On April 4, 1968, Martin Luther King, Jr. was shot and killed by James Earl Ray. Ray was a segregationist who had volunteered for the campaign of George Wallace (who served four terms as Governor of Alabama and ran four times for President) and had dreams of emigrating to Ian Smith’s white-minority regime in Rhodesia.
I’ve been asked to participate next month on a panel sponsored by the Southern Christian Leadership Conference, an organization that King helped to found. He went on to serve SCLC as its first president. Among the subjects of the discussion is the last book of King’s that was published before his death, Where Do We Go From Here: Chaos or Community. While I had read excerpts before, I had never taken to time to read the book cover to cover. Shame on me. After completing it, I have to add shame on us.
While our country has certainly made progress in the last fifty years in the arena of civil rights and equal opportunity, there’s just too much that is familiar today to stand up and be all that proud of. As King wrote then, the absence of brutality is not the presence of justice. He continued: the majority of Americans consider themselves committed to the idea of justice for all, regardless of race, creed, or color. And they believed then (as they certainly do now) that America is a country that is essentially hospitable to fair play and equal opportunity. We are also inclined to engage in what he calls the fantasy of self-deception. We want so ardently to believe that certain things are true, that we decide they have to be true when reality loudly tells us otherwise.
King, in 1967, takes an inventory of equality and justice that includes access to decent housing, medical care, and education. He looks at educational attainment and college attendance and completion, employment rates and family income. He examines the issues of residential and educational segregation. Not surprisingly, back in the 60’s, on the heels of the passage of the Civil Rights and Voting Rights Acts, the equality scorecard is miserable on every count. What’s utterly depressing is how little has changed a half a century later. Whether that is all that surprising depends, I imagine, on how deep our fantasy of self-deception is.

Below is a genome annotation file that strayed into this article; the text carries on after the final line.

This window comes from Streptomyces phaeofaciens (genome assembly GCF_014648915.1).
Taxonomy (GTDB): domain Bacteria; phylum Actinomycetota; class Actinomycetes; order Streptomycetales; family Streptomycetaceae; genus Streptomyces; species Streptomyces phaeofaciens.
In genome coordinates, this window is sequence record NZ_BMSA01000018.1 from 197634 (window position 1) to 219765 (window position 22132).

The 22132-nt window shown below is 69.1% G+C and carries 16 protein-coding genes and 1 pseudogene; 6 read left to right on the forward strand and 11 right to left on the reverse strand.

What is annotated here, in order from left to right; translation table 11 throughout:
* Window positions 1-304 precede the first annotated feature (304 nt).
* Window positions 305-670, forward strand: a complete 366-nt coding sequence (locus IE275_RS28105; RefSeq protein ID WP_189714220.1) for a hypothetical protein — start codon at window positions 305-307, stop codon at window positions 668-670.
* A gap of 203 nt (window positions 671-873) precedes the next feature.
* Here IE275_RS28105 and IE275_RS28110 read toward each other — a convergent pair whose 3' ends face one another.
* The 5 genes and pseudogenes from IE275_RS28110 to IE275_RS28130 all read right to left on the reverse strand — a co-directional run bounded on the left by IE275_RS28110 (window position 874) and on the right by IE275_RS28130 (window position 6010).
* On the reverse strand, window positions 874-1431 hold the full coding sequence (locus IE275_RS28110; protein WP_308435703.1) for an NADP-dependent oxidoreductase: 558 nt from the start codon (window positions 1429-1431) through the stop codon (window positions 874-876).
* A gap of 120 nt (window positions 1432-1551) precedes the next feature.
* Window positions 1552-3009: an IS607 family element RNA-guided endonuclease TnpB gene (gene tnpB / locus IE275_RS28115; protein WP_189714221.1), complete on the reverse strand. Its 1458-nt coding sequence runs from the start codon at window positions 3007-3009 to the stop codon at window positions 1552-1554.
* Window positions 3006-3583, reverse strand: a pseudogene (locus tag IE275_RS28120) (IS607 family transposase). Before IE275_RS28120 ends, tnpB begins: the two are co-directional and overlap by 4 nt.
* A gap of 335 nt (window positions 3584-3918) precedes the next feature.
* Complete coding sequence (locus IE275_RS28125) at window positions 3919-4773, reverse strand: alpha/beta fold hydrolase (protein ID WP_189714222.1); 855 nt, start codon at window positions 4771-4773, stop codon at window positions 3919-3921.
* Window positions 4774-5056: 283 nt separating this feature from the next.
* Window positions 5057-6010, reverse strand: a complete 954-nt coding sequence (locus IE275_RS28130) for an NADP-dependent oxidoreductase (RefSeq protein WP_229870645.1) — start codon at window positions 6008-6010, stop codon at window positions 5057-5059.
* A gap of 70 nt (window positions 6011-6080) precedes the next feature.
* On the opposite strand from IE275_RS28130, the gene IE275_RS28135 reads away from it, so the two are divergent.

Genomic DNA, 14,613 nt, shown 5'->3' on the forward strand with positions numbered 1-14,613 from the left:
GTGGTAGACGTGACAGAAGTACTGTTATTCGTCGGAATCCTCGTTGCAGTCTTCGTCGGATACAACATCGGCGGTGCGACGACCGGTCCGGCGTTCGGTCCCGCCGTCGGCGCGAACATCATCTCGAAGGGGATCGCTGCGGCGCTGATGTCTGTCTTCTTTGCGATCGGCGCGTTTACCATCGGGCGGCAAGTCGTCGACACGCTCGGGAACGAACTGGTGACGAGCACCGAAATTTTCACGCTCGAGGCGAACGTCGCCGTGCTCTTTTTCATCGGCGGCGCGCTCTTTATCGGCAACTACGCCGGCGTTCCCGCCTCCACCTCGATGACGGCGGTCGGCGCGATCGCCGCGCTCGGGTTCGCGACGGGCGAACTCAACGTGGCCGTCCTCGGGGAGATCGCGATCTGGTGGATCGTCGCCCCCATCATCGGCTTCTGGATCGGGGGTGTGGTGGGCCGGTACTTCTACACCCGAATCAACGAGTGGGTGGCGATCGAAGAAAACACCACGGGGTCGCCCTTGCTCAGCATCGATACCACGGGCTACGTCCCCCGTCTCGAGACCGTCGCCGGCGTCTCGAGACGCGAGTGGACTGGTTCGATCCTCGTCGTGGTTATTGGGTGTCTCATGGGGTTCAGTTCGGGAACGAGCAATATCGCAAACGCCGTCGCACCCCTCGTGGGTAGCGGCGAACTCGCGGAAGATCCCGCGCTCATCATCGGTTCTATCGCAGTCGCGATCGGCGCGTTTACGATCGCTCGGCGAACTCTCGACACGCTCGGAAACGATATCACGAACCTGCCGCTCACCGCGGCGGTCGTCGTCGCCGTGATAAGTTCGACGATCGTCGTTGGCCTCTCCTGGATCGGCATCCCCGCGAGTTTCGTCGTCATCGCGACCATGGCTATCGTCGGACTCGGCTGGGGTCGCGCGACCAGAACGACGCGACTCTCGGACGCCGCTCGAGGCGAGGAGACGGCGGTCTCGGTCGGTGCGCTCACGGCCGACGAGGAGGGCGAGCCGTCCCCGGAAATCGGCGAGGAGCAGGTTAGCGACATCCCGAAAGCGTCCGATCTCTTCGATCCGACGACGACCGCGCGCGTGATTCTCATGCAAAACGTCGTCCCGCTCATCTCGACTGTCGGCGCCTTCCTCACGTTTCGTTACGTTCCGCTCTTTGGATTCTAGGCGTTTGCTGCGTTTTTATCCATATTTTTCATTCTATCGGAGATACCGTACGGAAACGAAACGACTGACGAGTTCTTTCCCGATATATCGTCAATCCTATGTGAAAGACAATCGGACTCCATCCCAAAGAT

In Chapter 3, King begins to play the role of historian for us, recounting how deeply entrenched the roots of racism lie in America. And while he is very careful to note that not all of white America is racist by any means and to point out how much progress has been made on that front, he is also relentless about insisting we face our history. Slavery was a national institution on whose back the economic ascendency of this country was founded. Our Founding Fathers were, of course, deeply committed to the institution. And as we all know, God became the white man’s partner in crime in perpetuating this evil. Being a Black person in America, at the time of his writing and today, I would assert, means being scarred by the history of slavery and the history of intentional family disintegration that we engineered to go along with it. African families were first destroyed across the ocean and then again while crossing the ocean. They were divided on the auction block, by the abolition of the institution of marriage for slaves, and by rampant sexual abuse by slave masters. America is a country of immigrants, for sure, where people from other lands have come and met with varying degrees of success, but none were brought here in chains, burdened by the stigma of color, facing a vicious and calculated plan to destroy family life.
In the face of all this history, we insist now more than ever that that we live in a post-racial country. The schools our children attend are as segregated as they were at the time of King’s death. At the university level, we have seen a massive de-funding of public education over the last thirty years, with access to minority students to a quality education becoming more and more restricted. New voter ID laws are proliferating. It sure looks like to me that despite the symbolic majesty of such things as the election of our first African American President, we are heading backwards in so many ways. Like I said, shame on us.